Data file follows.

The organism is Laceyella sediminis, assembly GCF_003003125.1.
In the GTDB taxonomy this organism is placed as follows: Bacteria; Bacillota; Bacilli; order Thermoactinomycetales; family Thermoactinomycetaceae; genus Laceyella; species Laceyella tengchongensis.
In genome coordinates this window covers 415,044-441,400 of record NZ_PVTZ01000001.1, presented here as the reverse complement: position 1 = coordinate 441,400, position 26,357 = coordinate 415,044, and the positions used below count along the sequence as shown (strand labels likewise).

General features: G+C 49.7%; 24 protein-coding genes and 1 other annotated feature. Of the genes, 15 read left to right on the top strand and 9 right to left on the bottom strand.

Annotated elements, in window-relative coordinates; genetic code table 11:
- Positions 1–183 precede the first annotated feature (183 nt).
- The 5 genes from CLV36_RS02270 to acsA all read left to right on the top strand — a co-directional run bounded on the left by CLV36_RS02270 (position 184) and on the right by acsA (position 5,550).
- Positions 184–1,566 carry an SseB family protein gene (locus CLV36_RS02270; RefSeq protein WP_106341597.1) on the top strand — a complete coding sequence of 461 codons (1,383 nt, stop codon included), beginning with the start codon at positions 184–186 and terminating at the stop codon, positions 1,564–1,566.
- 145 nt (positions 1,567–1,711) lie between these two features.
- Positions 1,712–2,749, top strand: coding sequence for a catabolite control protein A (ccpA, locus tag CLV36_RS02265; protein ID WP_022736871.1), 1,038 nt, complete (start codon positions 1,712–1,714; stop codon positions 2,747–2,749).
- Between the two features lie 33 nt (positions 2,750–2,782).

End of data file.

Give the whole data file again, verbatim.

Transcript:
The organism is Laceyella sediminis, assembly GCF_003003125.1.
In the GTDB taxonomy this organism is placed as follows: Bacteria; Bacillota; Bacilli; order Thermoactinomycetales; family Thermoactinomycetaceae; genus Laceyella; species Laceyella tengchongensis.
In genome coordinates this window covers 415,044-441,400 of record NZ_PVTZ01000001.1, presented here as the reverse complement: position 1 = coordinate 441,400, position 26,357 = coordinate 415,044, and the positions used below count along the sequence as shown (strand labels likewise).

General features: G+C 49.7%; 24 protein-coding genes and 1 other annotated feature. Of the genes, 15 read left to right on the top strand and 9 right to left on the bottom strand.

Annotated elements, in window-relative coordinates; genetic code table 11:
- Positions 1–183 precede the first annotated feature (183 nt).
- The 5 genes from CLV36_RS02270 to acsA all read left to right on the top strand — a co-directional run bounded on the left by CLV36_RS02270 (position 184) and on the right by acsA (position 5,550).
- Positions 184–1,566 carry an SseB family protein gene (locus CLV36_RS02270; RefSeq protein WP_106341597.1) on the top strand — a complete coding sequence of 461 codons (1,383 nt, stop codon included), beginning with the start codon at positions 184–186 and terminating at the stop codon, positions 1,564–1,566.
- 145 nt (positions 1,567–1,711) lie between these two features.
- Positions 1,712–2,749, top strand: coding sequence for a catabolite control protein A (ccpA, locus tag CLV36_RS02265; protein ID WP_022736871.1), 1,038 nt, complete (start codon positions 1,712–1,714; stop codon positions 2,747–2,749).
- Between the two features lie 33 nt (positions 2,750–2,782).